Can strong, local institutions support the development of small firms?
Julie Kenny, UKCES Commissioner and CEO of Pyronix, explains the latest UK Futures Programme competition.
A significant proportion of small firms in the UK have relatively underdeveloped entrepreneurship and leadership skills, According to recent research by the Department for Business, Innovation and Skills. These managerial skills are linked to a firm’s ability to develop strong management practices, and in turn they can affect the firm’s performance. The poorer the quality of entrepreneurship and leadership skills, the greater the chance a firm will underperform.
Often proclaimed to be the “backbone” of the economy, making up 99.3% of all enterprises, small firms in the UK are not reaching their full potential.
The response to these findings is straightforward: let’s find a way to support small firms develop their entrepreneurship and leadership skills. That is easier said than done. The UK’s small firms are a diverse bunch. They vary in terms of size, business activities/sector, markets in which they operate and growth intentions. They also vary in their ownership structure: some are family-owned, offering few, if any, pathways for outsiders to rise to the management rank; others, especially micros, will have an owner-manager at the helm, responsible for all functions and reluctant to relinquish control to others as the business grows; others yet will be team-owned or managed.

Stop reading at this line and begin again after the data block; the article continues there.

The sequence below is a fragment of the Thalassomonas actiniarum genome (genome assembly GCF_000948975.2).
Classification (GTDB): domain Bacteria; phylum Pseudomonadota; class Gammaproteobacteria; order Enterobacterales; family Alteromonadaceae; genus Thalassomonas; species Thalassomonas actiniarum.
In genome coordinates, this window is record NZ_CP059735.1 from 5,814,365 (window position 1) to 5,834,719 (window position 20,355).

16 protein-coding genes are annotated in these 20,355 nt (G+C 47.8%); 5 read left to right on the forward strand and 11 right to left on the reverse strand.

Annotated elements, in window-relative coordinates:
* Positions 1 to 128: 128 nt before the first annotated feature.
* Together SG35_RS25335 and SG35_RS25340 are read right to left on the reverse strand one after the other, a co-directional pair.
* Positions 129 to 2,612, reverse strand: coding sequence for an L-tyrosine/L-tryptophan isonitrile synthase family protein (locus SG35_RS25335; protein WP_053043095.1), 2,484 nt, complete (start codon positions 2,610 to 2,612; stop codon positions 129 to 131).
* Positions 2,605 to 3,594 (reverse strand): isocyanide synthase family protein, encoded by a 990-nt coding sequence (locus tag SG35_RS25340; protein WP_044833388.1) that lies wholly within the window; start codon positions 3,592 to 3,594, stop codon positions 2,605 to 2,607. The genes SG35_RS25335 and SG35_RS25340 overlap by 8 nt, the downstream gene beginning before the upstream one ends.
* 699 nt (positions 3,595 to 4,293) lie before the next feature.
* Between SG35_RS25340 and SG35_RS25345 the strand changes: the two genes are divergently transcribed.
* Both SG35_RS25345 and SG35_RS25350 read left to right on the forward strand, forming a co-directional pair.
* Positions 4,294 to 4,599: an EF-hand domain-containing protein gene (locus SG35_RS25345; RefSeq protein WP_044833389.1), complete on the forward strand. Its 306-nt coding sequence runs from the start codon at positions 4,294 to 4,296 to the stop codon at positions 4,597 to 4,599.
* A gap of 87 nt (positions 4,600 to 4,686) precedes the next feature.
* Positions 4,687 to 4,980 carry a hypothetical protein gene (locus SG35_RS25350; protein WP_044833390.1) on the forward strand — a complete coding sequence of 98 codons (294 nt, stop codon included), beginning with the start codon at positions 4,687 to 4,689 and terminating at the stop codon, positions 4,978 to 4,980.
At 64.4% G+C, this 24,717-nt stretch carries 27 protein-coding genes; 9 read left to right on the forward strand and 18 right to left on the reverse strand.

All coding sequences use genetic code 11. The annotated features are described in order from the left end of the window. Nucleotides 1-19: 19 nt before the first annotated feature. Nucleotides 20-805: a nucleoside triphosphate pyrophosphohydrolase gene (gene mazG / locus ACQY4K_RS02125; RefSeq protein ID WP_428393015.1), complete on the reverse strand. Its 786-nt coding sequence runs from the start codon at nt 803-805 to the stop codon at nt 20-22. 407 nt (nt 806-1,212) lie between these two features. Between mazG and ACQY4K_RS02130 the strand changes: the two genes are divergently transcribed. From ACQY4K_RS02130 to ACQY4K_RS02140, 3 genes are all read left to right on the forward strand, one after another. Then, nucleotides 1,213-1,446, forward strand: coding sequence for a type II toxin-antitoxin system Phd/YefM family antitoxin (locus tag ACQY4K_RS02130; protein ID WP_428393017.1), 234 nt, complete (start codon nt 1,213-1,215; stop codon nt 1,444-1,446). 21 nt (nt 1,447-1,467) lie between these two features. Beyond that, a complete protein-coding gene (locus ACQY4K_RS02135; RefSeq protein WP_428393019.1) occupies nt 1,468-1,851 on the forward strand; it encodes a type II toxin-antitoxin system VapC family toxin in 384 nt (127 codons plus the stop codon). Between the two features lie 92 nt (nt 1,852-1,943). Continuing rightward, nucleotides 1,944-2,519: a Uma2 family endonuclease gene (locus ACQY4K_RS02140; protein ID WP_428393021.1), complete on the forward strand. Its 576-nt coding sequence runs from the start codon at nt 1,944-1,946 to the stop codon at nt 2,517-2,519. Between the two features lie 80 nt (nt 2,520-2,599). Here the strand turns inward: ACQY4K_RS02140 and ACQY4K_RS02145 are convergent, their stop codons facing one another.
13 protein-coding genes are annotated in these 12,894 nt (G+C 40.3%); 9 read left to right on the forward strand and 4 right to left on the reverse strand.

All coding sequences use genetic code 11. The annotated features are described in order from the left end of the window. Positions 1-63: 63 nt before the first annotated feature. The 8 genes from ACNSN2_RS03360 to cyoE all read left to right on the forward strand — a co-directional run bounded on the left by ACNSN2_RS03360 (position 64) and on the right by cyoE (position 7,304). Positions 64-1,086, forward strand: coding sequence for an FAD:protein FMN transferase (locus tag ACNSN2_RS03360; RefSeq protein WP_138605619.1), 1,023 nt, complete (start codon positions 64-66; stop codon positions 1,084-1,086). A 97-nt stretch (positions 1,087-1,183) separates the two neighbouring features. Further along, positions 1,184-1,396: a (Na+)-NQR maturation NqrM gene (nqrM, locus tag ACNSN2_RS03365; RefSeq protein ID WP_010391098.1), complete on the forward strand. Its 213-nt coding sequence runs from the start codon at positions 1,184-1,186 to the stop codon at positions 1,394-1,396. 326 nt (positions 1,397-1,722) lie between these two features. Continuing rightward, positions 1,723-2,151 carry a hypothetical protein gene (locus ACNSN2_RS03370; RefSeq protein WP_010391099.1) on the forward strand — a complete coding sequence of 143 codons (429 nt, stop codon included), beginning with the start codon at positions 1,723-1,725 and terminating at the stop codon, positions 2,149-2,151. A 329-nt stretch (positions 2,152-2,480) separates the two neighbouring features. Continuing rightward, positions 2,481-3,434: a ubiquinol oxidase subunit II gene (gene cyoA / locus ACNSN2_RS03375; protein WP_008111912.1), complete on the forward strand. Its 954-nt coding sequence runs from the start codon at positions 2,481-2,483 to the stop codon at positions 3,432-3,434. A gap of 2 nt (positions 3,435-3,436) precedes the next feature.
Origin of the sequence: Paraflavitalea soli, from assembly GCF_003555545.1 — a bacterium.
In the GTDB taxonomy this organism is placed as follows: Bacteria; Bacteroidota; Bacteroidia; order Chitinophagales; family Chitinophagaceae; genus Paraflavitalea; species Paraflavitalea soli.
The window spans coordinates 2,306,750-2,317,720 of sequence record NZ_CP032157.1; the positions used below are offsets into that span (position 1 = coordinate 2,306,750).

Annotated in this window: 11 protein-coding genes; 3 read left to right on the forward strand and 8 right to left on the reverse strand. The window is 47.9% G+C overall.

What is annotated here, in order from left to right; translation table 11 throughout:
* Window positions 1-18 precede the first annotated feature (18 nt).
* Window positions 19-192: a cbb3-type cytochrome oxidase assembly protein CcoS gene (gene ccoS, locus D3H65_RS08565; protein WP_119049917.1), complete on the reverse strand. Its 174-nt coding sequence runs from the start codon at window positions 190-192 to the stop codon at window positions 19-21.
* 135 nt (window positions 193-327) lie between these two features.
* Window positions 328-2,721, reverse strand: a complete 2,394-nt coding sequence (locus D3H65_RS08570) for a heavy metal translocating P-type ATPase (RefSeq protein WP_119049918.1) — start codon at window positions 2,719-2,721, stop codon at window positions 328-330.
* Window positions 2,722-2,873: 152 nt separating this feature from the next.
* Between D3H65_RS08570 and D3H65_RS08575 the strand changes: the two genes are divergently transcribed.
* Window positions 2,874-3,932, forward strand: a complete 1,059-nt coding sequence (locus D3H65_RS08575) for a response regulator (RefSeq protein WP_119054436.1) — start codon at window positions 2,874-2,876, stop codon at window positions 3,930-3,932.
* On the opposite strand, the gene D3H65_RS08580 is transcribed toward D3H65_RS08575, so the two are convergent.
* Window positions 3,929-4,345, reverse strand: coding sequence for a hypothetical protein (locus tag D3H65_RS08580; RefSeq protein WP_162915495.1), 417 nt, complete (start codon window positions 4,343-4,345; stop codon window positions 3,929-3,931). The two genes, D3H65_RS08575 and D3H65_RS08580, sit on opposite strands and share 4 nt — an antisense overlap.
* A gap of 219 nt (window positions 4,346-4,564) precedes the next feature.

Trying to find a one-size-fits-all solution to suit all small firms in the UK would be challenging indeed. But at a time when local authorities are being given more and more responsibility to use their local knowledge to find policy solutions fit for their areas, we want to find out whether we can use a similar approach to support small firms.
The latest competition of the UK Futures Programme - a series of competitions looking for innovative solutions to specific workforce development problems - will assess whether by using the local knowledge, relationships and understanding of certain organisations, we can find innovative ways to better support small firms develop entrepreneurship and leadership skills.
For this competition we are looking for bids from ‘anchor institutions’—organisations that, alongside their main function, also play a significant and recognised role in a locality by making a strategic contribution to the local economy. These can be universities, business schools, banks, Chambers of Commerce, Local Enterprise Partnerships in England, Regional Skills Partnerships in Wales, or colleges.
We are interested in identifying ways to strengthen the backbone of the UK economy, and create prosperous local communities by boosting the productivity of small firms through improved leadership and entrepreneurship skills. Therefore we want to focus our efforts on the areas of the UK that have below average productivity: North East England, North West England, Yorkshire and Humberside, South West England, Wales, Scotland and Northern Ireland.
We look forward to hearing from you!